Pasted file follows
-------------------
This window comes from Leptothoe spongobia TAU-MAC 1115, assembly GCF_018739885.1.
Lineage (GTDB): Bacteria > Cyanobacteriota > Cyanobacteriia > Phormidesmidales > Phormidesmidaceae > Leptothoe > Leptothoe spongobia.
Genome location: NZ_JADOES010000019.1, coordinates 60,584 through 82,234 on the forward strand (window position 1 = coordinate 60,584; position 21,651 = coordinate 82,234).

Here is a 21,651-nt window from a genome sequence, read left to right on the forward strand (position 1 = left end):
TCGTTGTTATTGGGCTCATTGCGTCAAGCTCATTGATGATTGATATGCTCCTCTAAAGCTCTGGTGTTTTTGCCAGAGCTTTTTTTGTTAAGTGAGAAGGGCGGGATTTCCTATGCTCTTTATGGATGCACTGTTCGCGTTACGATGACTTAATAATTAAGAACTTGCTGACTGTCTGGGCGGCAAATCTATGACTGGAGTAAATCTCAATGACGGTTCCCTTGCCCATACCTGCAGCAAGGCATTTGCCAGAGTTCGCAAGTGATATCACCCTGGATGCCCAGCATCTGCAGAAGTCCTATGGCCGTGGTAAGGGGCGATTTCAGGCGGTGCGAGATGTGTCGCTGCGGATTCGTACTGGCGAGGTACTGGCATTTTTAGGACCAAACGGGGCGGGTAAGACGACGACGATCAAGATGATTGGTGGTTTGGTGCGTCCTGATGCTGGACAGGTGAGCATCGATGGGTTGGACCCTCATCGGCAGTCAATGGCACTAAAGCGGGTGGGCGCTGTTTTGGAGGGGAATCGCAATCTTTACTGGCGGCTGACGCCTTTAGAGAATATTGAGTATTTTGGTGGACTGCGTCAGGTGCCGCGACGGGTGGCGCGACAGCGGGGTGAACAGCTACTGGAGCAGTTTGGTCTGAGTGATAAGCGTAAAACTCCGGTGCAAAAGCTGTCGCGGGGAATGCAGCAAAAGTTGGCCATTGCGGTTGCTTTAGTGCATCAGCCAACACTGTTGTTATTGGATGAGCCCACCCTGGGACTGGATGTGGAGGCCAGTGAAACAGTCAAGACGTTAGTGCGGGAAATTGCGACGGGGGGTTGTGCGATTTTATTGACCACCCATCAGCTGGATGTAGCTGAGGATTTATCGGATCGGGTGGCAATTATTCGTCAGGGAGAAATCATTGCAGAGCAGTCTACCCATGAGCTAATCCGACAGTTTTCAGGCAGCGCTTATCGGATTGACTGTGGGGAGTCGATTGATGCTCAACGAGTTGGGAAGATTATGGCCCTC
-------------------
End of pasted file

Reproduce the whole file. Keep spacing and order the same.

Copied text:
This window comes from Leptothoe spongobia TAU-MAC 1115, assembly GCF_018739885.1.
Lineage (GTDB): Bacteria > Cyanobacteriota > Cyanobacteriia > Phormidesmidales > Phormidesmidaceae > Leptothoe > Leptothoe spongobia.
Genome location: NZ_JADOES010000019.1, coordinates 60,584 through 82,234 on the forward strand (window position 1 = coordinate 60,584; position 21,651 = coordinate 82,234).

Here is a 21,651-nt window from a genome sequence, read left to right on the forward strand (position 1 = left end):
TCGTTGTTATTGGGCTCATTGCGTCAAGCTCATTGATGATTGATATGCTCCTCTAAAGCTCTGGTGTTTTTGCCAGAGCTTTTTTTGTTAAGTGAGAAGGGCGGGATTTCCTATGCTCTTTATGGATGCACTGTTCGCGTTACGATGACTTAATAATTAAGAACTTGCTGACTGTCTGGGCGGCAAATCTATGACTGGAGTAAATCTCAATGACGGTTCCCTTGCCCATACCTGCAGCAAGGCATTTGCCAGAGTTCGCAAGTGATATCACCCTGGATGCCCAGCATCTGCAGAAGTCCTATGGCCGTGGTAAGGGGCGATTTCAGGCGGTGCGAGATGTGTCGCTGCGGATTCGTACTGGCGAGGTACTGGCATTTTTAGGACCAAACGGGGCGGGTAAGACGACGACGATCAAGATGATTGGTGGTTTGGTGCGTCCTGATGCTGGACAGGTGAGCATCGATGGGTTGGACCCTCATCGGCAGTCAATGGCACTAAAGCGGGTGGGCGCTGTTTTGGAGGGGAATCGCAATCTTTACTGGCGGCTGACGCCTTTAGAGAATATTGAGTATTTTGGTGGACTGCGTCAGGTGCCGCGACGGGTGGCGCGACAGCGGGGTGAACAGCTACTGGAGCAGTTTGGTCTGAGTGATAAGCGTAAAACTCCGGTGCAAAAGCTGTCGCGGGGAATGCAGCAAAAGTTGGCCATTGCGGTTGCTTTAGTGCATCAGCCAACACTGTTGTTATTGGATGAGCCCACCCTGGGACTGGATGTGGAGGCCAGTGAAACAGTCAAGACGTTAGTGCGGGAAATTGCGACGGGGGGTTGTGCGATTTTATTGACCACCCATCAGCTGGATGTAGCTGAGGATTTATCGGATCGGGTGGCAATTATTCGTCAGGGAGAAATCATTGCAGAGCAGTCTACCCATGAGCTAATCCGACAGTTTTCAGGCAGCGCTTATCGGATTGACTGTGGGGAGTCGATTGATGCTCAACGAGTTGGGAAGATTATGGCCCTC